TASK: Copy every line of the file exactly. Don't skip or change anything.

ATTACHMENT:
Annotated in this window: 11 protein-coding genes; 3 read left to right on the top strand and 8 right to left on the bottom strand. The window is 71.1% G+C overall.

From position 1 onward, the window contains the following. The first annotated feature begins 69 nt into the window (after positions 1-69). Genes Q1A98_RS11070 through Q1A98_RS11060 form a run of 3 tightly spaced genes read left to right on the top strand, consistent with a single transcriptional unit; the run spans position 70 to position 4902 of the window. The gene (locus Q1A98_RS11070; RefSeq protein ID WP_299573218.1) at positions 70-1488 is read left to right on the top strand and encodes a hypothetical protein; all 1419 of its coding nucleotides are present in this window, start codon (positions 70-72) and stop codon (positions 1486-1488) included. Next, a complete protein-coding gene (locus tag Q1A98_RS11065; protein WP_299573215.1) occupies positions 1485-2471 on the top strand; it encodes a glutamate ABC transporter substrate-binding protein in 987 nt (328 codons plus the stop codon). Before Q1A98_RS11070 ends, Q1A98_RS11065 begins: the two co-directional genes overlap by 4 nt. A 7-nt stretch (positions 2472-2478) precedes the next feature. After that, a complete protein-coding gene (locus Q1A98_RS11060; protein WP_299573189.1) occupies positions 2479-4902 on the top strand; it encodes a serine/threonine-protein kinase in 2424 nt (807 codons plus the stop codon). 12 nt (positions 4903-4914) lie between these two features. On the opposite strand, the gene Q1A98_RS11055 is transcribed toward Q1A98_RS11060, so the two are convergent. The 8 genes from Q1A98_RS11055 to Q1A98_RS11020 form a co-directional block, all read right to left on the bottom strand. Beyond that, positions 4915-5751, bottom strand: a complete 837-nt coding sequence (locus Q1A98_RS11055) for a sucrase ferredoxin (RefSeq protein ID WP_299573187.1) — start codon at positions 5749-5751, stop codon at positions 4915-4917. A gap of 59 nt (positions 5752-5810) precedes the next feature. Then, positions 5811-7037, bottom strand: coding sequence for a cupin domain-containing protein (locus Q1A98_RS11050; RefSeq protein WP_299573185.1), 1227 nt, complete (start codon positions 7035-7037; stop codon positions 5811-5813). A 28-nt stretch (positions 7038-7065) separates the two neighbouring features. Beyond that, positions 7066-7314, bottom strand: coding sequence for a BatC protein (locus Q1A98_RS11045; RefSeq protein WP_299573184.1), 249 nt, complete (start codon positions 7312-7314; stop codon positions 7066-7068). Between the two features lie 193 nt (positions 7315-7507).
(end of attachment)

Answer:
Annotated in this window: 11 protein-coding genes; 3 read left to right on the top strand and 8 right to left on the bottom strand. The window is 71.1% G+C overall.

From position 1 onward, the window contains the following. The first annotated feature begins 69 nt into the window (after positions 1-69). Genes Q1A98_RS11070 through Q1A98_RS11060 form a run of 3 tightly spaced genes read left to right on the top strand, consistent with a single transcriptional unit; the run spans position 70 to position 4902 of the window. The gene (locus Q1A98_RS11070; RefSeq protein ID WP_299573218.1) at positions 70-1488 is read left to right on the top strand and encodes a hypothetical protein; all 1419 of its coding nucleotides are present in this window, start codon (positions 70-72) and stop codon (positions 1486-1488) included. Next, a complete protein-coding gene (locus tag Q1A98_RS11065; protein WP_299573215.1) occupies positions 1485-2471 on the top strand; it encodes a glutamate ABC transporter substrate-binding protein in 987 nt (328 codons plus the stop codon). Before Q1A98_RS11070 ends, Q1A98_RS11065 begins: the two co-directional genes overlap by 4 nt. A 7-nt stretch (positions 2472-2478) precedes the next feature. After that, a complete protein-coding gene (locus Q1A98_RS11060; protein WP_299573189.1) occupies positions 2479-4902 on the top strand; it encodes a serine/threonine-protein kinase in 2424 nt (807 codons plus the stop codon). 12 nt (positions 4903-4914) lie between these two features. On the opposite strand, the gene Q1A98_RS11055 is transcribed toward Q1A98_RS11060, so the two are convergent. The 8 genes from Q1A98_RS11055 to Q1A98_RS11020 form a co-directional block, all read right to left on the bottom strand. Beyond that, positions 4915-5751, bottom strand: a complete 837-nt coding sequence (locus Q1A98_RS11055) for a sucrase ferredoxin (RefSeq protein ID WP_299573187.1) — start codon at positions 5749-5751, stop codon at positions 4915-4917. A gap of 59 nt (positions 5752-5810) precedes the next feature. Then, positions 5811-7037, bottom strand: coding sequence for a cupin domain-containing protein (locus Q1A98_RS11050; RefSeq protein WP_299573185.1), 1227 nt, complete (start codon positions 7035-7037; stop codon positions 5811-5813). A 28-nt stretch (positions 7038-7065) separates the two neighbouring features. Beyond that, positions 7066-7314, bottom strand: coding sequence for a BatC protein (locus Q1A98_RS11045; RefSeq protein WP_299573184.1), 249 nt, complete (start codon positions 7312-7314; stop codon positions 7066-7068). Between the two features lie 193 nt (positions 7315-7507).